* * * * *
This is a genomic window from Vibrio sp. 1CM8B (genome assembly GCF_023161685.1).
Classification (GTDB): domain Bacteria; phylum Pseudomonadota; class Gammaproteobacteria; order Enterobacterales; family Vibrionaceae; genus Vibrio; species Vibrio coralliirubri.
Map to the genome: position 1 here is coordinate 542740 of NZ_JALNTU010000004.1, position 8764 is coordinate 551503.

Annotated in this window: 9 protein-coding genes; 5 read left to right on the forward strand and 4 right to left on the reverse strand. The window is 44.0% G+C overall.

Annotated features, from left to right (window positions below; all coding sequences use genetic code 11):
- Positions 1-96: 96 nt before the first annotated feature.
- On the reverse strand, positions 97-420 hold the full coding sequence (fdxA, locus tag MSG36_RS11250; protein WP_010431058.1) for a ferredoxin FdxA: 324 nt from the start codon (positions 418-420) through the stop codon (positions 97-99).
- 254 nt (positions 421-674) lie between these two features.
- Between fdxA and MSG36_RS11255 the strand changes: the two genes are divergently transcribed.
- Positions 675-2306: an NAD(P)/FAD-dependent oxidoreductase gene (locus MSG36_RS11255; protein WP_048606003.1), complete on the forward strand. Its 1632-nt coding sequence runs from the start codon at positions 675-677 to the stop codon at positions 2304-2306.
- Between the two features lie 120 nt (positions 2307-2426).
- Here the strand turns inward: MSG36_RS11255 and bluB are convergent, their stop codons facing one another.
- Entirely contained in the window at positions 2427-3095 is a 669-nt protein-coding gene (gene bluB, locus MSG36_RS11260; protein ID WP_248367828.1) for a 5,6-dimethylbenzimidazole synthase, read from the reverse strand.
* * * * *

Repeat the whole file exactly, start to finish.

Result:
This is a genomic window from Vibrio sp. 1CM8B (genome assembly GCF_023161685.1).
Classification (GTDB): domain Bacteria; phylum Pseudomonadota; class Gammaproteobacteria; order Enterobacterales; family Vibrionaceae; genus Vibrio; species Vibrio coralliirubri.
Map to the genome: position 1 here is coordinate 542740 of NZ_JALNTU010000004.1, position 8764 is coordinate 551503.

Annotated in this window: 9 protein-coding genes; 5 read left to right on the forward strand and 4 right to left on the reverse strand. The window is 44.0% G+C overall.

Annotated features, from left to right (window positions below; all coding sequences use genetic code 11):
- Positions 1-96: 96 nt before the first annotated feature.
- On the reverse strand, positions 97-420 hold the full coding sequence (fdxA, locus tag MSG36_RS11250; protein WP_010431058.1) for a ferredoxin FdxA: 324 nt from the start codon (positions 418-420) through the stop codon (positions 97-99).
- 254 nt (positions 421-674) lie between these two features.
- Between fdxA and MSG36_RS11255 the strand changes: the two genes are divergently transcribed.
- Positions 675-2306: an NAD(P)/FAD-dependent oxidoreductase gene (locus MSG36_RS11255; protein WP_048606003.1), complete on the forward strand. Its 1632-nt coding sequence runs from the start codon at positions 675-677 to the stop codon at positions 2304-2306.
- Between the two features lie 120 nt (positions 2307-2426).
- Here the strand turns inward: MSG36_RS11255 and bluB are convergent, their stop codons facing one another.
- Entirely contained in the window at positions 2427-3095 is a 669-nt protein-coding gene (gene bluB, locus MSG36_RS11260; protein ID WP_248367828.1) for a 5,6-dimethylbenzimidazole synthase, read from the reverse strand.